Sunday, February 9, 2014

"who is the third who always walks beside you?"

Since I have been talking much of novels and television and film of late, I decided I might add some poetry into the mix. One of my favorite poets (of which, of course, I have many), is T.S. Eliot. Besides being one of the main voices of the Jazz Age disillusionment, one of his poetry collections was turned into the musical Cats by Andrew Lloyd Webber. The man is a genius with words, and here I will share excerpts from a few of his lovely works- and links where you can read the rest.

"The Waste Land"

(lines 249-256)

She turns and looks a moment in the glass,
Hardly aware of her departed lover;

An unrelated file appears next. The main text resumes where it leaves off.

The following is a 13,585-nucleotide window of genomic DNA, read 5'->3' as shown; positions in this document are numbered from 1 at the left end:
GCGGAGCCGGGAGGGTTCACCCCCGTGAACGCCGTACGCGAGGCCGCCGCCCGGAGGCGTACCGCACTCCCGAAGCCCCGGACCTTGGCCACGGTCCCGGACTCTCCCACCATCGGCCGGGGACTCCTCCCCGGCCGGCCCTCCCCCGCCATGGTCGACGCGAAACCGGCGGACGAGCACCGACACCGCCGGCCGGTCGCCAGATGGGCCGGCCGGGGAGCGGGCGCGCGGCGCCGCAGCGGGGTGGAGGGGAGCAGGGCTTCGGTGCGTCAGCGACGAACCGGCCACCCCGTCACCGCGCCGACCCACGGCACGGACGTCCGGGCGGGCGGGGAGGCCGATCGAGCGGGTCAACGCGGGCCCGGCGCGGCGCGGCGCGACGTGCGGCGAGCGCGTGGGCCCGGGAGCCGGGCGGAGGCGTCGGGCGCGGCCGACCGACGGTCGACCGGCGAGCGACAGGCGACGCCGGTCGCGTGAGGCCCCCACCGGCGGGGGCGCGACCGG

Her brain allows one half-formed thought to pass:
“Well now that’s done: and I’m glad it’s over.”
When lovely woman stoops to folly and
Paces about her room again, alone,
She smoothes her hair with automatic hand,
And puts a record on the gramophone.
(lines 18-27)
Eyes I dare not meet in dreams
In death's dream kingdom
These do not appear:
There, the eyes are
Sunlight on a broken column
There, is a tree swinging
And voices are
In the wind's singing
More distant and more solemn
Than a fading star.

"The Love Song of J. Alfred Prufrock"

(lines 49-54)

For I have known them all already, known them all;
Have known the evenings, mornings, afternoons,
I have measured out my life with coffee spoons;
I know the voices dying with a dying fall
Beneath the music from a farther room.
So how should I presume?

I encourage you to click the links, read the poems, and revel in T.S. Eliot's mastery of the written word.


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